Ok, first off - make sure you are really attempting to boot from the compact flash slot. The hackable BIOS' have three drives, A:, C:, and D:. A and C appear to be aliases for the same physical device. Perhaps this was done so the BIOS would have an easy fallback if the primary image was a dud. Whatever the case, setting A or C to "FIRST" will cause the system to boot from the onboard SanDisk. Setting D to FIRST will cause the system to boot from the compact flash device.
Second: the CF slot is attached to a second adapter. This is important for some operating systems, such as Linux and FreeBSD. The SanDisk is wired as the master drive on the first controller (ad0 for BSD). There is no slave device on the first controller unless you add the wiring harness (but your's sounds like a stock IA-1, so this doesn't apply). The CF device is wired to be the master device on the second controller (ad2 for BSD).
Unix/Linux device Physical Device BIOS Name
/dev/ad0 (hda) -> SanDisk -> A: or C:
/dev/ad1 (hdb) -> (not present)
/dev/ad2 (hdc) -> CF slot -> D:
/dev/ad3 (hdd) -> (not present)
BTW - by default, the second controller is disabled. You will need to reenable it, and if your CF device supports it, enable DMA. (Apparently the board supports ATA66) If you don't see a D: drive in the list of bootable devices, then you haven't performed this step (or you don't have anything in the slot)
As for booting an OS from the drive, this can either be easy or hard - depending on the interface you choose. A lot of people bought USB CF readers, because they are easy to find and are hot-swappable. I chose to have a custom dual-deck IDE-> CF adapter built by Mesa electronics. It cost me $50, but it supports to CF devices in master/slave mode. It made working with Linux and FreeBSD dead easy, as I could attach it to a normal PC and install via CD-ROM as usual.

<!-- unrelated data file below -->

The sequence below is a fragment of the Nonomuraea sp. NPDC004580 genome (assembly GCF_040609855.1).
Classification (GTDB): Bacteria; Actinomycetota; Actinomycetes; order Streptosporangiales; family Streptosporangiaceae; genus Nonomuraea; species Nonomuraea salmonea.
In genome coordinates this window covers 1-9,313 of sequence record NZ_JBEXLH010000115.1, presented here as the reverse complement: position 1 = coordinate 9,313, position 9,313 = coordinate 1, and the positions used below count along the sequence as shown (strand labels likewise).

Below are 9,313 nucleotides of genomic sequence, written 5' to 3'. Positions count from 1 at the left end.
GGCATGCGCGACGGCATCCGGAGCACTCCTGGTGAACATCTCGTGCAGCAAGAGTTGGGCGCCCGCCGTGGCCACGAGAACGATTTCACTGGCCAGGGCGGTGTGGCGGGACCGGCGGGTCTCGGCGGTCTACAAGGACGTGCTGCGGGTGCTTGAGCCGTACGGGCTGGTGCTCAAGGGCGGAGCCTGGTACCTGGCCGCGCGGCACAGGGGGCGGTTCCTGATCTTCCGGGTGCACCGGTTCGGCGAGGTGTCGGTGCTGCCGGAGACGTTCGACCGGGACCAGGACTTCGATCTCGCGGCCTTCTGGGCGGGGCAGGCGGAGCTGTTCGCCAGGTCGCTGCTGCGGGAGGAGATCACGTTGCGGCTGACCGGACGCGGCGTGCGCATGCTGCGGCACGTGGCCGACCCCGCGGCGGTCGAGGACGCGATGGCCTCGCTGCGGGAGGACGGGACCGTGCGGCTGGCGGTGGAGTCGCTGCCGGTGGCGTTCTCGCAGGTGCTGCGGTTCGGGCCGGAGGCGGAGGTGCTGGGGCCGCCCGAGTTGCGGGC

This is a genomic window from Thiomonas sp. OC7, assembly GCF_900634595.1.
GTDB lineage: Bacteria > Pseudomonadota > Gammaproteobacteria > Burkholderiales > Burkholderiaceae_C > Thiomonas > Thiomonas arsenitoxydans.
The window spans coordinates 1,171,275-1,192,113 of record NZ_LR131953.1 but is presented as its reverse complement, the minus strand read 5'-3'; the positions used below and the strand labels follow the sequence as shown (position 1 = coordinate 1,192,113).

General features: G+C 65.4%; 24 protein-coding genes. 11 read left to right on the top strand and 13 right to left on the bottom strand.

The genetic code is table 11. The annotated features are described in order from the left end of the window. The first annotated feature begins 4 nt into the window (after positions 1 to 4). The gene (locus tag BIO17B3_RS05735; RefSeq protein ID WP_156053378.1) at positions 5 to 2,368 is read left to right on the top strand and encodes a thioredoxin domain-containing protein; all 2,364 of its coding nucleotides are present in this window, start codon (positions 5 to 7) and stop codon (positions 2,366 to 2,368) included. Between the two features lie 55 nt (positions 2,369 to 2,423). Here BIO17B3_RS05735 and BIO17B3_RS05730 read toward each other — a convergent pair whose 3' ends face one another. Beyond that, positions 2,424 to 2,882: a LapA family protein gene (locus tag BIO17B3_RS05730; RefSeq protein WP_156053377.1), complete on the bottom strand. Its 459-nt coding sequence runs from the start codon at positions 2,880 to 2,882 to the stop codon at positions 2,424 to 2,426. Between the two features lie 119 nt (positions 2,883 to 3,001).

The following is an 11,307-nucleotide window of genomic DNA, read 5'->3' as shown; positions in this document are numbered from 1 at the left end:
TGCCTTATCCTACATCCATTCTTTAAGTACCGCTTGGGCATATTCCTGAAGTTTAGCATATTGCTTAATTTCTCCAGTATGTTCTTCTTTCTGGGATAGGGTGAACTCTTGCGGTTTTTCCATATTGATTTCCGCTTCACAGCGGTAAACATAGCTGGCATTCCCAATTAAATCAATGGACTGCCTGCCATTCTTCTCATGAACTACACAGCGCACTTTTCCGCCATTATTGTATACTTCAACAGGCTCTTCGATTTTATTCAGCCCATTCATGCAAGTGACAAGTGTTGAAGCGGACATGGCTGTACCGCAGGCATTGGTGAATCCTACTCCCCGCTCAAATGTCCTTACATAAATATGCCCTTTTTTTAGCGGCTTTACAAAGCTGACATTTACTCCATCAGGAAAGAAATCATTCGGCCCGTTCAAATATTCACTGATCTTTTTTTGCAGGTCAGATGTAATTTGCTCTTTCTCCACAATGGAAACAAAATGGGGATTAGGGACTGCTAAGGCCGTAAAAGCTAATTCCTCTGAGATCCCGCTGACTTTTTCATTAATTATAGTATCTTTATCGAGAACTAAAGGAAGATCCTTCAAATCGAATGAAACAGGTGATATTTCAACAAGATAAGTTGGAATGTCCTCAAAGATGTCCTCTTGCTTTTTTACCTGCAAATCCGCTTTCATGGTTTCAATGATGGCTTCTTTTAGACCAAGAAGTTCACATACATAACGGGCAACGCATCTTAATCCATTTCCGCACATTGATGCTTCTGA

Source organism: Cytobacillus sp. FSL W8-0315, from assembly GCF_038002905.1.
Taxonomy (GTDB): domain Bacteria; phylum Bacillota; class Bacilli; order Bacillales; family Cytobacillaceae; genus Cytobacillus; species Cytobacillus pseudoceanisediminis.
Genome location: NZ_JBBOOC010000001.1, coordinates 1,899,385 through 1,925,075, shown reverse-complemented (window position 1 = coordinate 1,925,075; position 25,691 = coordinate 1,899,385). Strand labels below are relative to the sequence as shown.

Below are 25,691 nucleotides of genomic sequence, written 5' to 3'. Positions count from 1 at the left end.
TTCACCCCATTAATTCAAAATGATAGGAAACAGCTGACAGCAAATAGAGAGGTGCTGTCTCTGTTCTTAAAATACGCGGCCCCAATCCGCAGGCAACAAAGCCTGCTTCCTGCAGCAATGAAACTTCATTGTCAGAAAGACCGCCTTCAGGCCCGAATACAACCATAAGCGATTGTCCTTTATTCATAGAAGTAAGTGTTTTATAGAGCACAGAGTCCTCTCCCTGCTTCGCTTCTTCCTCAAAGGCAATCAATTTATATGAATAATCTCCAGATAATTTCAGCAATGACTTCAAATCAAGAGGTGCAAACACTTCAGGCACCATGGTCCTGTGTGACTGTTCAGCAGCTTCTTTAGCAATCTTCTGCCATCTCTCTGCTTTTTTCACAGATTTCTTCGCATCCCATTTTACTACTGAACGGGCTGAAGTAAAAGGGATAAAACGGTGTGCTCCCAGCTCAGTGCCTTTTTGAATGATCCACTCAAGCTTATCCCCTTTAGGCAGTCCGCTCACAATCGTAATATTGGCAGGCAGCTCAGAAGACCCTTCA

The biggest thing to remember is that the startup pointers and partition map *MUST* be correct. I don't understand how any CF reader could screw this up if you are dd'ing a binary image, but apparently some do. Other threads cover suitable CF readers. After that, it's just a matter of figuring out what you want the little machine to do. I turned mine into dedicated X terminals running FreeBSD. I even managed to use the onboard flash for a basic, read-only /.
Third, (wow, this is getting long!) keep in mind that Midori is configured to be run *FROM THE SANDISK*. There are patches that will allow it to run from the CF slot, but a normal install of Midori (such as the wild_wes/midori_3 version) will choke because it wants to mount itself from /dev/hda not /dev/hdc. You will have to either find someone who has rebuilt it with the new fstab (which controls what partition is mounted where), or install Midori on the SanDisk.
Fourth, from the description of your problem, you haven't completely blown away the SanDisk (or changed the boot order). The midori images are EXACTLY the same size as the SanDisk. The correct way to install one of these images is to either boot DOS or Linux from a CF device and either 'dolly' or 'dd' the image over. (I use FreeBSD, so it's dd if=midori_3.img of=/dev/ad0)
That should clear up some of the issues. I didn't discuss installing a host OS to copy the image file from, but that's covered elsewhere. I would suggest DOS and 'dolly' if you are new to this, because Linux can be a tight squeeze on such small devices unless you know what you absolutely need and don't need.